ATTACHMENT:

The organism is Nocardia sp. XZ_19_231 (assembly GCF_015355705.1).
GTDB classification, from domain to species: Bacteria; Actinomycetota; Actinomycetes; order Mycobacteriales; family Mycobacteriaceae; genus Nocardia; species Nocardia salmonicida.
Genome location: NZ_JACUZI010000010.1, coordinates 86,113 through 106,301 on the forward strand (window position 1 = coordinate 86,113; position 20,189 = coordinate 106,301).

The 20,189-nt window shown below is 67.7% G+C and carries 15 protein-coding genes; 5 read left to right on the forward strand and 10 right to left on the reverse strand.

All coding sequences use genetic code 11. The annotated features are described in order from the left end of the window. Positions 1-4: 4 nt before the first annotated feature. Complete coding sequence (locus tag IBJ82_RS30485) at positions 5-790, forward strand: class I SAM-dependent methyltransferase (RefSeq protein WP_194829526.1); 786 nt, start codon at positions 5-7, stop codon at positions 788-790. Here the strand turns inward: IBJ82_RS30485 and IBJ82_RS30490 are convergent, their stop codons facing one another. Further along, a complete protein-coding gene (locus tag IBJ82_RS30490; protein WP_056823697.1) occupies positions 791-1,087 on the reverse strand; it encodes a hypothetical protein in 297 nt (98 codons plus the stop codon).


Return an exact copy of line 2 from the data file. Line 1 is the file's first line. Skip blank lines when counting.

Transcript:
GTDB classification, from domain to species: Bacteria; Actinomycetota; Actinomycetes; order Mycobacteriales; family Mycobacteriaceae; genus Nocardia; species Nocardia salmonicida.